Nietzsche's Therapy: Self-Cultivation in the Middle Works

Ure, M. Nietzsche's Therapy: Self-Cultivation in the Middle Works. Lanham, MD, USA: Lexington Books, 2008.

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Name Description MIMEType Size Downloads
Author Ure, M.
Title Nietzsche's Therapy: Self-Cultivation in the Middle Works
Place of Publication Lanham, MD, USA
Publisher Lexington Books
Publication year 2008
Sub-type Research book (original research)
ISBN 9780739119969
Language eng
Total number of pages 283
Collection year 2009
Subjects 440000 Philosophy and Religion
A1
220210 History of Philosophy
220311 Philosophical Psychology (incl. Moral Psychology and Philosophy of Action)
220318 Psychoanalytic Philosophy
970122 Expanding Knowledge in Philosophy and Religious Studies
Abstract/Summary Nietzsche's Therapy examines Nietzsche's middle works in order to challenge those views that dismiss his conception of self-cultivation as a symptom of unadulterated narcissism. It aims to develop a far more balanced and refined conception of his idea of self-cultivation by re-examining the much neglected free-spirit trilogy of Human, All Too Human, Daybreak, and The Gay Science. Contra Nietzsche's critics, it argues that the kind of self-cultivation that draws on the model of Hellenistic and Roman Stoic philosophical therapeia. It suggests that he renovates this therapeutic tradition through his own critical, psychoanalytic insights into narcissism and its transformations. It reconstructs Nietzsche's ethics of self-cultivation in terms of his psychological analysis of the pathological symptoms of narcissism and its healthy or positive transformations. In charting Nietzsche's course from pathological narcissism to mature individualism, Nietzsche's Therapy unpacks the philosophical and psychological basis of his critique of Rousseau and Schopenhauer's ethics of pitié/Mitleid, his use and analysis of comedy and humor in his critical, deflationary treatment of the malady of omnipotence, and his exploration of the idea of friendship as a positive counterpoint to damaged forms of intersubjectivity.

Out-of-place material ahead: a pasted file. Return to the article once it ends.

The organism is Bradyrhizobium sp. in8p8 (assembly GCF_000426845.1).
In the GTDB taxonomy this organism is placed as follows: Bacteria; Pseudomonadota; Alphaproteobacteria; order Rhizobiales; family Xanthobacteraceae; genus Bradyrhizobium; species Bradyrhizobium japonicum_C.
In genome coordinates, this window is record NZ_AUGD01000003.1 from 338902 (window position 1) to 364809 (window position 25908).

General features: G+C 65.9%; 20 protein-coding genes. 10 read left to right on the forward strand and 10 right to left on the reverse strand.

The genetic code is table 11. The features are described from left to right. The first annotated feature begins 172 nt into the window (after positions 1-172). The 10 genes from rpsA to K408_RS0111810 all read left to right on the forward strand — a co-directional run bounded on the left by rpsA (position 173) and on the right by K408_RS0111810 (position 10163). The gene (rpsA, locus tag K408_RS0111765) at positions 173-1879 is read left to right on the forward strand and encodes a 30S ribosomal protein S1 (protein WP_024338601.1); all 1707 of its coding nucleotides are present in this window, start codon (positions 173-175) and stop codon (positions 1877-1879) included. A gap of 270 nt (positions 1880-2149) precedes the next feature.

Keyword Nietzsche
Freud
Foucault
self
self-cultivation
therapy
narcissism
pity
friendship
middle period
Q-Index Code A1
Q-Index Status Confirmed Code
Additional Notes Backcover “I cannot praise this book highly enough. It offers a set of rich insights into the texts of Nietzsche's unduly neglected 'middle period' and returns us to the congenial Nietzsche who is a great psychologist of the pathologies of human vanity and wounded narcissism and a philosopher of modesty and probity. His book succeeds in taking us beyond the aestheticist clichés that have impaired our reception and appreciation of Nietzsche in recent years. Michael Ure is a highly able and subtle reader of Nietzsche who has fresh things to say on Nietzsche's relation to Stoicism and psychoanalysis and on Nietzsche's use of the ironic and the comic. The book merits a wide readership and I am confident that it will inspire a major renewal of interest in the middle period texts both in terms of pedagogy and scholarship."—Keith Ansell Pearson, University of Warwick

 
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Created: Wed, 02 Jul 2008, 15:56:23 EST by Dr Michael Ure on behalf of Centre for History of European Discourses